Let $X$ be a topological space or a scheme, and let $K^0(X)$ be $K$-group of vector bundles of $X$. One may ask when an element $x$ of $K^0(X)$ is represented by an actual vector bundle, and not just a formal sum. The set of such classes form a cone in $K^0(X)$. Are there any known statements about the structure of this cone?

For example, consider the case $X = \mathbb{P^1}$. Since any vector bundle (at least when we are over a field) is isomorphic to a direct sum of bundles of the form $\mathcal O(k)$, and Euler exact sequence gives us the relation $[\mathcal O(-2)]=2[\mathcal O(-1)]-[\mathcal O]$, we have that $K^0(\mathbb P^1)=\mathbb Z[t]/t^2$, where $t$ is the class of $[\mathcal O] - [\mathcal O(-1)]$. So $[\mathcal O(k)]=1+kt$ in this presentation, and we see that the positive cone is the cone of elements such that free term is bigger than zero. In particular, it is not finitely generated (as a semigroup).

Do we have a description of a positive cone in other nontrivial ($K^0(X) \ne \mathbb Z$) cases? Can we say that sometimes it is finitely generated? Can we at least describe this cone for $K^0(\mathbb P^1) = \mathbb Z[t]/t^{n+1}$?

We can obtain one necessary condition for a class $x$ to lie in this cone by employing lambda operations on $K^0$: If $x$ is positive, then $\lambda^n(x) = 0$ for $n$ big enough. However, I doubt that this is a sufficient condition --- is there an example of not a positive class satisfying this?

Of course, this question makes sense for $K^0$ of any exact category, so it would be interesting to know whether something can be said in these another contexts. For example, if we are considering $K^0$ of $C^*$-algebras, then a huge number of explicit examples arises for approximately finite algebras (which are direct limits of direct sums of matrix algebras).

Thank you!


1 Answer 1


This is a very complicated problem. However, there is an approach to this type of question which might be helpful. Let us put it in a more general context. Let $R$ be any unital ring (not necessarily commutative), including possibly $C(X)$ for compact $X$ or $C(\tilde X)$ ($\tilde X$ is the one-point compactification of $X$ if $X$ happens to be locally compact). Then $K_0(R),K_0(R)^+$ is a pre-ordered abelian group with positive pre-cone, $K_0(R)^+$, the image of the fg projective modules. If $R$ is stably finite (which trivially holds when $R$ is commutative), then $K_0(R)$ is partially ordered, and the question revolves around determining $K_0(R)^+$.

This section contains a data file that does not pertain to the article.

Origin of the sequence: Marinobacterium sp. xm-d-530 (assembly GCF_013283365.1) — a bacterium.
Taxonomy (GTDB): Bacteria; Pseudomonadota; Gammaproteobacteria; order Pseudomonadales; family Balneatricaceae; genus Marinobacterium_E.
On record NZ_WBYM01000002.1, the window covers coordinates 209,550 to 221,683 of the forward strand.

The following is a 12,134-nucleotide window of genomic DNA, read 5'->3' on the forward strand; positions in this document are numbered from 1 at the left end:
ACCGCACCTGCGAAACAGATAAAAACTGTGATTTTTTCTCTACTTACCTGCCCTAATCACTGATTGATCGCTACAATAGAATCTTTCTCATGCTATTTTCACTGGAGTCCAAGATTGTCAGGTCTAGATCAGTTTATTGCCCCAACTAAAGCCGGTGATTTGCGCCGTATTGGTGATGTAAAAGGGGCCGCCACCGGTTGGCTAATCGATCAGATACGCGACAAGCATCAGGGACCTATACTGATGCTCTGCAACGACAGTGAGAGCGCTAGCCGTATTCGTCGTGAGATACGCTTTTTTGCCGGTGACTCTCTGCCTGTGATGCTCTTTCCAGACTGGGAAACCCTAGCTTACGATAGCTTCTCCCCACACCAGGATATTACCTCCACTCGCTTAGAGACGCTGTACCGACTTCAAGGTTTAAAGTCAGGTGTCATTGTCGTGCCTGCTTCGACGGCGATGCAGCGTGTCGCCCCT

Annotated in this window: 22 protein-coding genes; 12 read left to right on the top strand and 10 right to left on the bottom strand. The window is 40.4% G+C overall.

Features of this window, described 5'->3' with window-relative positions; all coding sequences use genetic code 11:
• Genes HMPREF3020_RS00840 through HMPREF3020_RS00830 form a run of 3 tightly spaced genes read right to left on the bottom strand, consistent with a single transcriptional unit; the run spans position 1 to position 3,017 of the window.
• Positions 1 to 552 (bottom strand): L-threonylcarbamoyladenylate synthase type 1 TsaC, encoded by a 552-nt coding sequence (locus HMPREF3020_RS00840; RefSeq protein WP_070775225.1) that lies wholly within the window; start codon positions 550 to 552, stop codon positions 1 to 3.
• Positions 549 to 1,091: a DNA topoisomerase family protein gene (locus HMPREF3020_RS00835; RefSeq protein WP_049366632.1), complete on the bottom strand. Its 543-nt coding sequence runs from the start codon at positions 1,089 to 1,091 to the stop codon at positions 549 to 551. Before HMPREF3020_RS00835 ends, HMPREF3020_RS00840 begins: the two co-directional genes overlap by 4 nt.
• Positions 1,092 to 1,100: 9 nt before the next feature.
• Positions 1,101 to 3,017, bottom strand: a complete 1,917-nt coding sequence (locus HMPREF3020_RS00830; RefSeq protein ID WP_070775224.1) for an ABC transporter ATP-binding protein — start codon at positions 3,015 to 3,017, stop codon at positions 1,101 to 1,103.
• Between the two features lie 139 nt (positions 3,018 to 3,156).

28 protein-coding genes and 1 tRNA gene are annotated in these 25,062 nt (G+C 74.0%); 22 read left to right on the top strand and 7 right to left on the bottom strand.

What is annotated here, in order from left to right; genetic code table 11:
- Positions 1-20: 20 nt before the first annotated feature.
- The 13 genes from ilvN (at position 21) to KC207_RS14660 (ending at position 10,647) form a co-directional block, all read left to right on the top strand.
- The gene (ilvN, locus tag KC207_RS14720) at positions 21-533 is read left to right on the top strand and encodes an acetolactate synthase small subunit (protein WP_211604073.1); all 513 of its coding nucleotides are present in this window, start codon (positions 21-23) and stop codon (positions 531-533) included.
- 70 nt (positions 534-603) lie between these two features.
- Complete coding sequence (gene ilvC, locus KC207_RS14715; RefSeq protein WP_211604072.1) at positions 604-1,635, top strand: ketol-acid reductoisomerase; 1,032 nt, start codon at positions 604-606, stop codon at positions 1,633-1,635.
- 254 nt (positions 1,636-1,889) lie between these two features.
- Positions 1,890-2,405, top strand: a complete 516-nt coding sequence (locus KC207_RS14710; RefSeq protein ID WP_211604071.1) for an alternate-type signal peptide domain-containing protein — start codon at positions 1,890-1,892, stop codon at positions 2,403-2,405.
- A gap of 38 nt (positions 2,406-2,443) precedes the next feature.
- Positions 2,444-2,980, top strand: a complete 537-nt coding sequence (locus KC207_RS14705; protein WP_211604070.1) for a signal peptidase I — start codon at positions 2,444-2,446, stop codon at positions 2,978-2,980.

One approach is via traces, specifically, nonzero group homomorphisms $\tau: K_0(R),K_0(R)^+ \to {\bf R},{\bf R}^+$. Obviously, if $q \in K_0(R)^+$, then $\tau(q)\geq 0$, yielding a necessary condition. In the case of compact $X$, each $x \in X$ yields such a trace---but if $X$ is connected, they all yield the same one, corresponding to the rank, and in that case $\tau(q) > 0$ if $q \in K_0(R)^+ \setminus \{0\}$.

If $R$ satisfies a somewhat awkward condition (equivalent to unperforation for partially ordered abelian groups---other names are sometimes used), for finitely generated projectives $P,Q$, if there exists an onto module map $P^n \to Q^n$ for some integer $n$ entails that there exists an onto module map $P \to Q$ (this happens often enough that it applies to large classes of rings), then sufficient for $q \in K_0(R)^+$ is that $\tau(q) > 0$ for all (pure) traces $\tau$ (this characterizes the positive elements in the interior of the positive cone).

But this isn't the end of the story, because there are going to be lots of elements on the boundary of the positive cone (and still in the positive cone), and sometimes these are much more interesting (and more difficult to characterize). In this case, we look at order ideals of $K_0(R)$, and try to find the traces thereon.

Determining the pure traces is itself a generally difficult problem. But if $K_0(R)$ admits a multiplication making it into a partially ordered ring (that is, $K_0(R)^+ \cdot K_0(R)^+ \subseteq K_0(R)^+$---as happens if $R$ is commutative, and occasionally for nice noncommutative $R$---the pure traces are precisely the multiplicative traces, which therefore should be relatively easy to determine. Unfortunately, if $R = C(X)$ and $X$ is compact connected, this yields only one trace ...

There is a somewhat limited literature on this sort of thing (for general $R$), mostly for AF C*-algebras, but the techniques apply much more generally.

  • $\begingroup$ This is interesting, thank you! Does this condition also work for schemes? $\endgroup$ Apr 23, 2018 at 2:27
  • $\begingroup$ I don't know (for one thing, I would have to find out what a scheme is!). $\endgroup$ Apr 23, 2018 at 11:33

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